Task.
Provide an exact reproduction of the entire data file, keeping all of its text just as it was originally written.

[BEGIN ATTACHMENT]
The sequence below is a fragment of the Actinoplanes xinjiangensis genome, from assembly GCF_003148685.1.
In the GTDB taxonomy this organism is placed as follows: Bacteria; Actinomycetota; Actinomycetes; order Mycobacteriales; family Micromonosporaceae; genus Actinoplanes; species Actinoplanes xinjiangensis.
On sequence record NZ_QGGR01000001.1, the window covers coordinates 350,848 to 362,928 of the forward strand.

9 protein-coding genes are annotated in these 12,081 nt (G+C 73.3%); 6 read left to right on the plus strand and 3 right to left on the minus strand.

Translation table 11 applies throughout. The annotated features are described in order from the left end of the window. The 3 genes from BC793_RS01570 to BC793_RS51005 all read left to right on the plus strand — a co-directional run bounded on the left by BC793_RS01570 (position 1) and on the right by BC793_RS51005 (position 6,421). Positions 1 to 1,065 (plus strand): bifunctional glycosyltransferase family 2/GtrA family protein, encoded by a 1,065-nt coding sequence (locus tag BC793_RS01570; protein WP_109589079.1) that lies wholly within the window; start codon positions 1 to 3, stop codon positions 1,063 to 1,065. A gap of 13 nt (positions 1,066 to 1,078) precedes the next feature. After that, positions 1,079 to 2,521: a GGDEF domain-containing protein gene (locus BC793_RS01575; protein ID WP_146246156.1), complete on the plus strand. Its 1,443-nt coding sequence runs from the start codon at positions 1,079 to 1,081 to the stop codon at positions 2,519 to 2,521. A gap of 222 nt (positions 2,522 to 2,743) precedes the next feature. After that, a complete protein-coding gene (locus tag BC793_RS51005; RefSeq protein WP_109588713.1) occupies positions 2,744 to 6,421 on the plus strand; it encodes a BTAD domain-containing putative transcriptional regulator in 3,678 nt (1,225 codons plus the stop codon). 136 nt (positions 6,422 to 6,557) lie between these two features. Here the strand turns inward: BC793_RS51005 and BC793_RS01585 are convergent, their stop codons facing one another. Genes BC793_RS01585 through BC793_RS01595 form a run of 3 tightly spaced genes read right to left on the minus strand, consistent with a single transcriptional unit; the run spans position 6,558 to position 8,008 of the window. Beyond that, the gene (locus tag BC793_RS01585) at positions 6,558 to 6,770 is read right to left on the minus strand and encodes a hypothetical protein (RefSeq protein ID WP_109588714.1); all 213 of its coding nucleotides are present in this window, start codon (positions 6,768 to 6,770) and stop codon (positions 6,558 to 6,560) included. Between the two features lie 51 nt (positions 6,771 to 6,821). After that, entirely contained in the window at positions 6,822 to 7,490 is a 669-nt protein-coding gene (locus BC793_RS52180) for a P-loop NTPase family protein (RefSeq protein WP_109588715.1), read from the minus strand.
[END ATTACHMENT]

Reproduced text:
The sequence below is a fragment of the Actinoplanes xinjiangensis genome, from assembly GCF_003148685.1.
In the GTDB taxonomy this organism is placed as follows: Bacteria; Actinomycetota; Actinomycetes; order Mycobacteriales; family Micromonosporaceae; genus Actinoplanes; species Actinoplanes xinjiangensis.
On sequence record NZ_QGGR01000001.1, the window covers coordinates 350,848 to 362,928 of the forward strand.

9 protein-coding genes are annotated in these 12,081 nt (G+C 73.3%); 6 read left to right on the plus strand and 3 right to left on the minus strand.

Translation table 11 applies throughout. The annotated features are described in order from the left end of the window. The 3 genes from BC793_RS01570 to BC793_RS51005 all read left to right on the plus strand — a co-directional run bounded on the left by BC793_RS01570 (position 1) and on the right by BC793_RS51005 (position 6,421). Positions 1 to 1,065 (plus strand): bifunctional glycosyltransferase family 2/GtrA family protein, encoded by a 1,065-nt coding sequence (locus tag BC793_RS01570; protein WP_109589079.1) that lies wholly within the window; start codon positions 1 to 3, stop codon positions 1,063 to 1,065. A gap of 13 nt (positions 1,066 to 1,078) precedes the next feature. After that, positions 1,079 to 2,521: a GGDEF domain-containing protein gene (locus BC793_RS01575; protein ID WP_146246156.1), complete on the plus strand. Its 1,443-nt coding sequence runs from the start codon at positions 1,079 to 1,081 to the stop codon at positions 2,519 to 2,521. A gap of 222 nt (positions 2,522 to 2,743) precedes the next feature. After that, a complete protein-coding gene (locus tag BC793_RS51005; RefSeq protein WP_109588713.1) occupies positions 2,744 to 6,421 on the plus strand; it encodes a BTAD domain-containing putative transcriptional regulator in 3,678 nt (1,225 codons plus the stop codon). 136 nt (positions 6,422 to 6,557) lie between these two features. Here the strand turns inward: BC793_RS51005 and BC793_RS01585 are convergent, their stop codons facing one another. Genes BC793_RS01585 through BC793_RS01595 form a run of 3 tightly spaced genes read right to left on the minus strand, consistent with a single transcriptional unit; the run spans position 6,558 to position 8,008 of the window. Beyond that, the gene (locus tag BC793_RS01585) at positions 6,558 to 6,770 is read right to left on the minus strand and encodes a hypothetical protein (RefSeq protein ID WP_109588714.1); all 213 of its coding nucleotides are present in this window, start codon (positions 6,768 to 6,770) and stop codon (positions 6,558 to 6,560) included. Between the two features lie 51 nt (positions 6,771 to 6,821). After that, entirely contained in the window at positions 6,822 to 7,490 is a 669-nt protein-coding gene (locus BC793_RS52180) for a P-loop NTPase family protein (RefSeq protein WP_109588715.1), read from the minus strand.